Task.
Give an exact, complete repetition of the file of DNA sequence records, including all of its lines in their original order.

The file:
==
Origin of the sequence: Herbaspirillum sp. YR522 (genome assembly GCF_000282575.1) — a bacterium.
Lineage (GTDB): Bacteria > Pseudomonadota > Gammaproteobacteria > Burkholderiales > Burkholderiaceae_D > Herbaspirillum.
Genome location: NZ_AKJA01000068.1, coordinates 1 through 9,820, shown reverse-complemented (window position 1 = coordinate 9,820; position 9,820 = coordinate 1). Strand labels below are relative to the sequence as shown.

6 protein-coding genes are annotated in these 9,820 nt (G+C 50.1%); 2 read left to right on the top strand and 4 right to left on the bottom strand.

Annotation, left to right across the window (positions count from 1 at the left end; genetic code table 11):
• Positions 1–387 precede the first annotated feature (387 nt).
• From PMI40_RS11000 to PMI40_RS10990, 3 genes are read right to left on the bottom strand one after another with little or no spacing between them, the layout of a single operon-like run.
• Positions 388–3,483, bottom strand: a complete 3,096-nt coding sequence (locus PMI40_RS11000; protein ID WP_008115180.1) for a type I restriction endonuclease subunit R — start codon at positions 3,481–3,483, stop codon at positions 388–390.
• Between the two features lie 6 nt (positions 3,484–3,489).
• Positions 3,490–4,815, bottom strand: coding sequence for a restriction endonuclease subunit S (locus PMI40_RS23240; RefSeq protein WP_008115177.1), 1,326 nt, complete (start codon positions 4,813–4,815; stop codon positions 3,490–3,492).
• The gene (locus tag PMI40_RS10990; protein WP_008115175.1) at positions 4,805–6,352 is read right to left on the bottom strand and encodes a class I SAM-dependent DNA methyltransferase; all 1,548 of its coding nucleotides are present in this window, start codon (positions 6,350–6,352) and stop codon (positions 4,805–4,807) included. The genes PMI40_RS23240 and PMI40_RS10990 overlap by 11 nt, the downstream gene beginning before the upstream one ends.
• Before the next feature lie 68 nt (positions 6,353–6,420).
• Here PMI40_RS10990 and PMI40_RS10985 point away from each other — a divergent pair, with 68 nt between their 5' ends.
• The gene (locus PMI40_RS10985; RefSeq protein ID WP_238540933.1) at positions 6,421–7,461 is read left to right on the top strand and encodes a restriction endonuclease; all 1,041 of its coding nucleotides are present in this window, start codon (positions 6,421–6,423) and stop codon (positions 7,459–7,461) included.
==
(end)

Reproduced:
Origin of the sequence: Herbaspirillum sp. YR522 (genome assembly GCF_000282575.1) — a bacterium.
Lineage (GTDB): Bacteria > Pseudomonadota > Gammaproteobacteria > Burkholderiales > Burkholderiaceae_D > Herbaspirillum.
Genome location: NZ_AKJA01000068.1, coordinates 1 through 9,820, shown reverse-complemented (window position 1 = coordinate 9,820; position 9,820 = coordinate 1). Strand labels below are relative to the sequence as shown.

6 protein-coding genes are annotated in these 9,820 nt (G+C 50.1%); 2 read left to right on the top strand and 4 right to left on the bottom strand.

Annotation, left to right across the window (positions count from 1 at the left end; genetic code table 11):
• Positions 1–387 precede the first annotated feature (387 nt).
• From PMI40_RS11000 to PMI40_RS10990, 3 genes are read right to left on the bottom strand one after another with little or no spacing between them, the layout of a single operon-like run.
• Positions 388–3,483, bottom strand: a complete 3,096-nt coding sequence (locus PMI40_RS11000; protein ID WP_008115180.1) for a type I restriction endonuclease subunit R — start codon at positions 3,481–3,483, stop codon at positions 388–390.
• Between the two features lie 6 nt (positions 3,484–3,489).
• Positions 3,490–4,815, bottom strand: coding sequence for a restriction endonuclease subunit S (locus PMI40_RS23240; RefSeq protein WP_008115177.1), 1,326 nt, complete (start codon positions 4,813–4,815; stop codon positions 3,490–3,492).
• The gene (locus tag PMI40_RS10990; protein WP_008115175.1) at positions 4,805–6,352 is read right to left on the bottom strand and encodes a class I SAM-dependent DNA methyltransferase; all 1,548 of its coding nucleotides are present in this window, start codon (positions 6,350–6,352) and stop codon (positions 4,805–4,807) included. The genes PMI40_RS23240 and PMI40_RS10990 overlap by 11 nt, the downstream gene beginning before the upstream one ends.
• Before the next feature lie 68 nt (positions 6,353–6,420).
• Here PMI40_RS10990 and PMI40_RS10985 point away from each other — a divergent pair, with 68 nt between their 5' ends.
• The gene (locus PMI40_RS10985; RefSeq protein ID WP_238540933.1) at positions 6,421–7,461 is read left to right on the top strand and encodes a restriction endonuclease; all 1,041 of its coding nucleotides are present in this window, start codon (positions 6,421–6,423) and stop codon (positions 7,459–7,461) included.